The sooner you are in contact with an individual the better in my opinion :).

I haven't heard of 'project' before to be honest. But you can apply into a 'PhD program' here, so, project/program same thing.

Yes you will be working on a specific project as part of your PhD? I'm not sure what else you could do. Typically, you will tackle a problem within the field, publish a few papers on the topic, and then write a thesis using these papers and other things you have found.

Post-doc is where you work for the institution.
 
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Related to Physics PhD in New Zealand (or Australia)?

1. What are the requirements for applying to a Physics PhD program in New Zealand/Australia?

To apply for a Physics PhD program in New Zealand or Australia, you will typically need a strong background in physics, mathematics, and relevant laboratory experience. You will also need to have a Bachelor's or Master's degree in a related field, and high grades in your undergraduate and/or postgraduate studies. Additionally, you may need to provide letters of recommendation, a personal statement, and/or a research proposal as part of your application.

2. How long does it take to complete a Physics PhD in New Zealand/Australia?

The duration of a Physics PhD program in New Zealand/Australia can vary depending on the university and individual circumstances. Typically, it takes around 3-4 years to complete a full-time PhD program, and up to 6 years for part-time study. However, the time may be extended if you choose to take breaks or if your research project requires more time.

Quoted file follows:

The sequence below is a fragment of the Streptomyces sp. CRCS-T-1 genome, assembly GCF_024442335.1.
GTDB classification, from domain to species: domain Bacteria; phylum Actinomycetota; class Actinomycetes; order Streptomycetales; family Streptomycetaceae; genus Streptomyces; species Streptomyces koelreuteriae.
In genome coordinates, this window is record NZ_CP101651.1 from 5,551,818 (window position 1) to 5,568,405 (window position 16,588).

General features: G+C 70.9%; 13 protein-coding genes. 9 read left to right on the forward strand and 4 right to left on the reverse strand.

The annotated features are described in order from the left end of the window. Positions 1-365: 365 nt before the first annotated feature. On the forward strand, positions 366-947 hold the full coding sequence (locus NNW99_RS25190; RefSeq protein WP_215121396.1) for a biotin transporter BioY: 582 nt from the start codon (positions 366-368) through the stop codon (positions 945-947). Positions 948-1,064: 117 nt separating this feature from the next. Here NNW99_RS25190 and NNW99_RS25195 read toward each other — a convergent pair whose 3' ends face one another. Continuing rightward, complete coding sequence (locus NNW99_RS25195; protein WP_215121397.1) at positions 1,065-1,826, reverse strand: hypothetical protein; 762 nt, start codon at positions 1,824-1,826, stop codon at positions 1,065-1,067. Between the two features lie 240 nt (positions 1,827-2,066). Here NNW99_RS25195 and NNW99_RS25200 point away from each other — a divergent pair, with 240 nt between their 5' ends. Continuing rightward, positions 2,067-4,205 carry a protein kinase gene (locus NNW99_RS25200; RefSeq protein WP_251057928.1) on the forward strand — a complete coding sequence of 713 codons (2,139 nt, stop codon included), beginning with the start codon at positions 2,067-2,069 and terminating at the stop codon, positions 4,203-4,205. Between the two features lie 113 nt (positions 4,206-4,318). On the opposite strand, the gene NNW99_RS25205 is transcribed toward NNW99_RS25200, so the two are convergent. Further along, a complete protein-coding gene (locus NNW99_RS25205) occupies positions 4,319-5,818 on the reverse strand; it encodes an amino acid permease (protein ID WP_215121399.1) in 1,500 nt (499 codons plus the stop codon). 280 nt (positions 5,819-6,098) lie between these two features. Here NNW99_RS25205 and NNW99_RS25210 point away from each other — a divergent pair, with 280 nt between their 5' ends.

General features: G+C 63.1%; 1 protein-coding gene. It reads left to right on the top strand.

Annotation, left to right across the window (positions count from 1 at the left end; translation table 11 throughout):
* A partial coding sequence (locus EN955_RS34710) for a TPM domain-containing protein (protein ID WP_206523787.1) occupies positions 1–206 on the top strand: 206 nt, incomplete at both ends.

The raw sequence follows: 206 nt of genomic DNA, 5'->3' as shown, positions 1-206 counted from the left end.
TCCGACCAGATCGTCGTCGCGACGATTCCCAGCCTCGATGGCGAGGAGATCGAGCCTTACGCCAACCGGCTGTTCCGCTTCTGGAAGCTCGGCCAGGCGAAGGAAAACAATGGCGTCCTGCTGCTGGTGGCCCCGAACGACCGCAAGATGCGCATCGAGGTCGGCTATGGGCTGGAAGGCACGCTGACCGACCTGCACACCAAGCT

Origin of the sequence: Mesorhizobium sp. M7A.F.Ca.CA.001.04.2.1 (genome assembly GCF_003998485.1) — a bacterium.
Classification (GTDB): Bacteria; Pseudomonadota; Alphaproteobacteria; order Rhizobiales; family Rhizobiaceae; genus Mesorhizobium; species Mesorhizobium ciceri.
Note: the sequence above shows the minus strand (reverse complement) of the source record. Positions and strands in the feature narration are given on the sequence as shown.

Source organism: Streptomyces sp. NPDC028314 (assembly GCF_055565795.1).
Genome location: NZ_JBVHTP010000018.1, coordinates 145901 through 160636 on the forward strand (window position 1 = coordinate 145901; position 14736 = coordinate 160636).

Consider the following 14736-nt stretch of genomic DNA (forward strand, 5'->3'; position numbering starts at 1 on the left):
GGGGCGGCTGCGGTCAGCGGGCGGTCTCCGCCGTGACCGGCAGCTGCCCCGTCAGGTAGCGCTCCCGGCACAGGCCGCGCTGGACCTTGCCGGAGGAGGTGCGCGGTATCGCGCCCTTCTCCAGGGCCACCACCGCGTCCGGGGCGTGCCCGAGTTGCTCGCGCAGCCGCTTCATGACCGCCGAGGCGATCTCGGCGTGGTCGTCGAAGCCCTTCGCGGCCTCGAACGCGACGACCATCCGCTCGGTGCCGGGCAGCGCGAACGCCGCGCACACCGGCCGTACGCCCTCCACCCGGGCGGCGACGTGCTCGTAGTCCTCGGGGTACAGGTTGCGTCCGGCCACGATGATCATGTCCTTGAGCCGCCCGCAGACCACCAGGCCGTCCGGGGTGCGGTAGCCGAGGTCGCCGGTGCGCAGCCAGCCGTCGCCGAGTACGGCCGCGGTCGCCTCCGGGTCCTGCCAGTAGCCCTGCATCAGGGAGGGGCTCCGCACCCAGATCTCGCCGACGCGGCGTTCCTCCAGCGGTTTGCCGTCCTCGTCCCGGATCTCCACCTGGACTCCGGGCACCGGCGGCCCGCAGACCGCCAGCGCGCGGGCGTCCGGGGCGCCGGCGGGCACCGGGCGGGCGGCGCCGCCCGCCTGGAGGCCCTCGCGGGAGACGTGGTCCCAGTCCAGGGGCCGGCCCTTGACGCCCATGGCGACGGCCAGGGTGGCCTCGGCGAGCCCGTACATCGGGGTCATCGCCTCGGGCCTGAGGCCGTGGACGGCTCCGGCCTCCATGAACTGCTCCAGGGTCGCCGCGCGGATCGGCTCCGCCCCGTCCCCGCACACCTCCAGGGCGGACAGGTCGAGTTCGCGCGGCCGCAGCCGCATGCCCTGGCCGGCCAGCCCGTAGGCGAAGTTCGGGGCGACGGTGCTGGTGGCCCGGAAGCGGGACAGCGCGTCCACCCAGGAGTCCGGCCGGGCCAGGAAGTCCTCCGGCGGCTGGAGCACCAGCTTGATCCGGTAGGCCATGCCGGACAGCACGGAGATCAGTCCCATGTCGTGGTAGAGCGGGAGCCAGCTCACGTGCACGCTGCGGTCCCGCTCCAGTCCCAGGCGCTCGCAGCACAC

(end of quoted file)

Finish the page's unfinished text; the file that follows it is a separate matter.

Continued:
3. Are there any scholarships or funding opportunities available for international students pursuing a Physics PhD in New Zealand/Australia?

Yes, there are several scholarships and funding opportunities available for international students pursuing a Physics PhD in New Zealand/Australia. Some of the options include government-funded scholarships such as the New Zealand International Doctoral Research Scholarships and the Australia Awards. Additionally, many universities offer their own scholarships and financial assistance to international students. It is recommended to check with individual universities for their specific funding options.

4. Can I work while pursuing a Physics PhD in New Zealand/Australia?

Yes, international students are allowed to work part-time (up to 20 hours per week) while studying in New Zealand or Australia. However, it is important to note that your studies should be your main focus and you should not let your job interfere with your research and academic progress. Additionally, some universities may have restrictions on the type of work you can do, so it is best to check with your university beforehand.

5. What research opportunities are available for Physics PhD students in New Zealand/Australia?

There are various research opportunities available for Physics PhD students in New Zealand/Australia, ranging from theoretical and computational research to experimental and laboratory-based studies. Some of the popular research areas include astrophysics, condensed matter physics, particle physics, and biophysics. Many universities also have collaborations with research institutions and industries, providing students with opportunities to work on cutting-edge projects and gain valuable experience.